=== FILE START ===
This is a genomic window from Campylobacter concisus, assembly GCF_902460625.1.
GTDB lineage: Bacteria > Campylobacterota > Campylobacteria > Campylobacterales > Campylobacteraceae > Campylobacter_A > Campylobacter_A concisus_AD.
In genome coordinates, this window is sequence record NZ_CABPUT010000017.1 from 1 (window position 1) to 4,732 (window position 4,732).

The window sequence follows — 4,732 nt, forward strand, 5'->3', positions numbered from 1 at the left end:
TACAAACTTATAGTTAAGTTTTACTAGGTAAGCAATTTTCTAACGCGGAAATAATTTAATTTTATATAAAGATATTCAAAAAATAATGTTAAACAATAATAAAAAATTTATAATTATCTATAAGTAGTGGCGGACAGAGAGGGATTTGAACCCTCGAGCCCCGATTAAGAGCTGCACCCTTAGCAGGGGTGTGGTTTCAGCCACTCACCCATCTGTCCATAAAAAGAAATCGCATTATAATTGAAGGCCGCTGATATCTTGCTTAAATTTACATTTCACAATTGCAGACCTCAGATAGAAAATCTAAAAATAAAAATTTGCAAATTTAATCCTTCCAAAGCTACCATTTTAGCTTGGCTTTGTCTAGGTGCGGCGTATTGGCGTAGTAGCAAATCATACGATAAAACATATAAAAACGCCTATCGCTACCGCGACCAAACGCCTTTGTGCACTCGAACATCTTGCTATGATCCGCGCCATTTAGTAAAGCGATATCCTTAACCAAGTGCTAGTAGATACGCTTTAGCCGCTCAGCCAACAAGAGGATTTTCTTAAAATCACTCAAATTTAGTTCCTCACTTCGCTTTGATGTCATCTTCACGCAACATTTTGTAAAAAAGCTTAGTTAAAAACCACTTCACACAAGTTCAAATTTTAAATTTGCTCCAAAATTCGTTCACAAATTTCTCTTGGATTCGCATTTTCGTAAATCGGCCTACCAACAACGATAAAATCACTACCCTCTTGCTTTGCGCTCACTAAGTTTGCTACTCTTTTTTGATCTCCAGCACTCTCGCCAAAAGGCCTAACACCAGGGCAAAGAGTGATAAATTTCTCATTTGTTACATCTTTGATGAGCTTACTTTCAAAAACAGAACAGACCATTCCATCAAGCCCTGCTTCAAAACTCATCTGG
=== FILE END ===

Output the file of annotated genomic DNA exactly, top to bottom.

This is a genomic window from Campylobacter concisus, assembly GCF_902460625.1.
GTDB lineage: Bacteria > Campylobacterota > Campylobacteria > Campylobacterales > Campylobacteraceae > Campylobacter_A > Campylobacter_A concisus_AD.
In genome coordinates, this window is sequence record NZ_CABPUT010000017.1 from 1 (window position 1) to 4,732 (window position 4,732).

The window sequence follows — 4,732 nt, forward strand, 5'->3', positions numbered from 1 at the left end:
TACAAACTTATAGTTAAGTTTTACTAGGTAAGCAATTTTCTAACGCGGAAATAATTTAATTTTATATAAAGATATTCAAAAAATAATGTTAAACAATAATAAAAAATTTATAATTATCTATAAGTAGTGGCGGACAGAGAGGGATTTGAACCCTCGAGCCCCGATTAAGAGCTGCACCCTTAGCAGGGGTGTGGTTTCAGCCACTCACCCATCTGTCCATAAAAAGAAATCGCATTATAATTGAAGGCCGCTGATATCTTGCTTAAATTTACATTTCACAATTGCAGACCTCAGATAGAAAATCTAAAAATAAAAATTTGCAAATTTAATCCTTCCAAAGCTACCATTTTAGCTTGGCTTTGTCTAGGTGCGGCGTATTGGCGTAGTAGCAAATCATACGATAAAACATATAAAAACGCCTATCGCTACCGCGACCAAACGCCTTTGTGCACTCGAACATCTTGCTATGATCCGCGCCATTTAGTAAAGCGATATCCTTAACCAAGTGCTAGTAGATACGCTTTAGCCGCTCAGCCAACAAGAGGATTTTCTTAAAATCACTCAAATTTAGTTCCTCACTTCGCTTTGATGTCATCTTCACGCAACATTTTGTAAAAAAGCTTAGTTAAAAACCACTTCACACAAGTTCAAATTTTAAATTTGCTCCAAAATTCGTTCACAAATTTCTCTTGGATTCGCATTTTCGTAAATCGGCCTACCAACAACGATAAAATCACTACCCTCTTGCTTTGCGCTCACTAAGTTTGCTACTCTTTTTTGATCTCCAGCACTCTCGCCAAAAGGCCTAACACCAGGGCAAAGAGTGATAAATTTCTCATTTGTTACATCTTTGATGAGCTTACTTTCAAAAACAGAACAGACCATTCCATCAAGCCCTGCTTCAAAACTCATCTGG